- The Russell 3000 Index tracks the performance of 3000 U.S. corporations, determined by market-capitalization, and represents 98% of the investable equity market in the United States.
- The Russell Mid Cap Index measures the mid-cap segment performance of the U.S. equity market and is comprised of approximately 800 of the smallest securities based on current index membership and their market capitalization.
- The Russell 2000 Index is a market-capitalization weighted index that measures the performance of 2000 small-cap and mid-cap securities. The index was formulated to give investors an unbiased collection of the smallest tradable equities still meeting exchange listing requirements.
- The MSCI All Country World Index provides a measure of performance for the equity market throughout the world and is a free float-adjusted market capitalization weighted index.
- The MSCI EAFE Index is a market-capitalization weighted index and tracks the performance of small to large-cap equities in developed markets of Europe, Australasia, and the Far East.
- The MSCI Emerging Markets Index is a float-adjusted market-capitalization index that measures equity market performance in global emerging markets and cannot be purchased directly by investors.
- The S&P Global BMI sector indices are into sectors as defined by the widely used Global Industry Classification Standards (GICS) classifications. Each sector index comprises those companies included in the S&P Global BMI that are classified as members of respective GICS® sector. The S&P Global BMI Indices were introduced to provide a comprehensive benchmarking system for global equity investors. The S&P Global BMI is comprised of the S&P Emerging BMI and the S&P Developed BMI. It covers approximately 10,000 companies in 46 countries. To be considered for inclusion in the index, all listed stocks within the constituent country must have a float market capitalization of at least $100 million. For a country to be admitted, it must be politically stable and have legal property rights and procedures, among other criteria.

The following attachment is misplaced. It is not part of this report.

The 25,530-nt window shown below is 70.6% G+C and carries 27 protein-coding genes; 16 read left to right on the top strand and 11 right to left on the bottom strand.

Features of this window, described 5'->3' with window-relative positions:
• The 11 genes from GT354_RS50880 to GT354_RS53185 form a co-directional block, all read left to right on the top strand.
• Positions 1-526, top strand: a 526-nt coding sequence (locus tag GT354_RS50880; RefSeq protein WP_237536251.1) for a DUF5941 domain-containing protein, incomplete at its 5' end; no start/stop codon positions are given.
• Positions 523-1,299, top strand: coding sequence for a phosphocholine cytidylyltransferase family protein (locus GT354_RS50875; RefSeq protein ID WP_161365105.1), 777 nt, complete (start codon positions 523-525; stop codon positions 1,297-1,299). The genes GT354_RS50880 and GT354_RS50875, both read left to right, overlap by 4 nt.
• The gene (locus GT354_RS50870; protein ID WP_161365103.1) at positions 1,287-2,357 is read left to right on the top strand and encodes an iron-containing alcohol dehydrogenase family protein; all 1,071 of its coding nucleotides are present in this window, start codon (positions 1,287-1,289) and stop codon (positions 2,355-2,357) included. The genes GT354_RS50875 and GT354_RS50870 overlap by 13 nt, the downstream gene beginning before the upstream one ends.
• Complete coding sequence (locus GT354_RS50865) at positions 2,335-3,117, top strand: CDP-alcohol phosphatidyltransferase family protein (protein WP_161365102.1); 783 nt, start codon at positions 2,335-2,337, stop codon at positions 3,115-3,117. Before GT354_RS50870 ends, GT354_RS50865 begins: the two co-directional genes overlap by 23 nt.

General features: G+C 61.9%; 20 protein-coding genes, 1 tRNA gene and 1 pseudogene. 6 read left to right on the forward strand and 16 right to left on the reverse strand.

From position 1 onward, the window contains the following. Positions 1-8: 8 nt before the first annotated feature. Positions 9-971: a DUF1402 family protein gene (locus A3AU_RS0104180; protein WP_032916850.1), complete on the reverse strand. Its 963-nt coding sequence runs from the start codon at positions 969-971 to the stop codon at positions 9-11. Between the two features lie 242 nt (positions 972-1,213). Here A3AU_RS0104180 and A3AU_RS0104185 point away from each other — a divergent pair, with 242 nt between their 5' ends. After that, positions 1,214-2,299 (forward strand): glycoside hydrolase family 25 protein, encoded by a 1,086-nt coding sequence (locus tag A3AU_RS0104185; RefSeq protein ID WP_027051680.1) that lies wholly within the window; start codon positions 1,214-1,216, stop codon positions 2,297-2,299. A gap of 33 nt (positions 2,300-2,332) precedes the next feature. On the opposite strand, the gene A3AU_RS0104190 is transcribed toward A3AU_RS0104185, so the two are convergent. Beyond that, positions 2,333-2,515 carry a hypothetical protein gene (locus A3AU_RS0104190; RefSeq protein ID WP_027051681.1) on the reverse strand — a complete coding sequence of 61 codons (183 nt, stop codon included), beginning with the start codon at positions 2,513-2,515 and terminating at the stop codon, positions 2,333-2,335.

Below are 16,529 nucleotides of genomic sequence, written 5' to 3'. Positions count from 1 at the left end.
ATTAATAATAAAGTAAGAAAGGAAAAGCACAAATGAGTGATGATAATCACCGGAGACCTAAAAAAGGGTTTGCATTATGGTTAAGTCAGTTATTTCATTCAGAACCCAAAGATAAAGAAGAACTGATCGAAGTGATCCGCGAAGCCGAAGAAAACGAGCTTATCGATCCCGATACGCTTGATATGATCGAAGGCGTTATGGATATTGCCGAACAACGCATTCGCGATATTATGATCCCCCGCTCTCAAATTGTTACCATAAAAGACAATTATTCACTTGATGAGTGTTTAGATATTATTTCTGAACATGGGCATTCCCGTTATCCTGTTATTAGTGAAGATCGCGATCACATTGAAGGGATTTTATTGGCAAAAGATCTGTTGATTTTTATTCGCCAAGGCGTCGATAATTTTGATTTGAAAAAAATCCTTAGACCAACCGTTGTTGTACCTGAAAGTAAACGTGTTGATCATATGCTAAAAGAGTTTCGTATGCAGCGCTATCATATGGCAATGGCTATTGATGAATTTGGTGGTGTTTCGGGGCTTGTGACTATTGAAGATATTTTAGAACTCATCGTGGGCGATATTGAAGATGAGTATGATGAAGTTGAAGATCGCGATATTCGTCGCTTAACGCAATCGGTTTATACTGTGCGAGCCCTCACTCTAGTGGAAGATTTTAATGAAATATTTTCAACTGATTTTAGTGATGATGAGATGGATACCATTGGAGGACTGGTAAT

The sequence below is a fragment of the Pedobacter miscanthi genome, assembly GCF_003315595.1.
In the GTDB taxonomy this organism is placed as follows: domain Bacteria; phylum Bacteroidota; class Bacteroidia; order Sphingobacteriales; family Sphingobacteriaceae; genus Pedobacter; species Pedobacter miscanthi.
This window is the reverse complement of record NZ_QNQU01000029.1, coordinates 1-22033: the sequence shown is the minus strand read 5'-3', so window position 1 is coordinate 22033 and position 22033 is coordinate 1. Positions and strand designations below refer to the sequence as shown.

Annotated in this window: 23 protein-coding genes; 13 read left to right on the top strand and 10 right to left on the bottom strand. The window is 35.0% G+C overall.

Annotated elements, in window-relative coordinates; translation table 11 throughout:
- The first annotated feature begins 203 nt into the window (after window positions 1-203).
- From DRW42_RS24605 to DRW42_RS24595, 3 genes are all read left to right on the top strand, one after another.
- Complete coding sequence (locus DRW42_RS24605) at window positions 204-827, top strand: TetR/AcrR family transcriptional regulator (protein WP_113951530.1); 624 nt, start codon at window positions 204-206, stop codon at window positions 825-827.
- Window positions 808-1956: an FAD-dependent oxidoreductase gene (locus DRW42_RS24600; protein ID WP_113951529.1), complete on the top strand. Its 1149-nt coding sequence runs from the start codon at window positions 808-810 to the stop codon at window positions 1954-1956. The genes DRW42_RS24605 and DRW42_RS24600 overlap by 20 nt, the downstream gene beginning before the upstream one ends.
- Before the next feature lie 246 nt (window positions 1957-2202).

- The Barclay’s US Aggregate Index, a broad-based unmanaged bond index that is generally considered to be representative of the performance of the investment grade, US dollar-denominated, fixed-rate taxable bond market.
- The Bloomberg Barclay’s US Corporate High Yield Index, which covers the USD-denominated, non-investment grade, fixed-rate, taxable corporate bond market.
An index is a portfolio of specific securities, the performance of which is often used as a benchmark in judging the relative performance to certain asset classes. Index performance used throughout is intended to illustrate historical market trends and performance. Indexes are managed and do not incur investment management fees. An investor is unable to invest in an index. Their performance does not reflect the expenses associated with the management of an actual portfolio. No strategy assures success or protects against loss. There is no guarantee that a diversified portfolio will enhance overall returns or outperform a non-diversified portfolio. Diversification does not protect against market risk. All investing involves risk including loss of principal. Investing in stock includes numerous specific risks including: the fluctuation of dividend, loss of principal, and potential liquidity of the investment in a falling market. Past performance is no guarantee of future results.
Key Indicators correspond to various macro-economic and rate-related data points that we consider impactful to equity markets.
- The US 10-Year Treasury Yield (%)/bps, is the return on investment for the U.S. government’s 10-year debt obligation and serves as a signal for investor confidence.
- SPDR Gold Trust Price ($), is an investment fund that reflects the performance on the price of a gold bullion, less the Trust’s expenses.
- West Texas Intermediate, which is an oil benchmark and the underlying asset in the New York Mercantile Exchange’s oil futures contract.
- CBOE Volatility Index (Level)/% Change, which uses price options on the S&P 500 to estimate the market's expectation of 30-day volatility.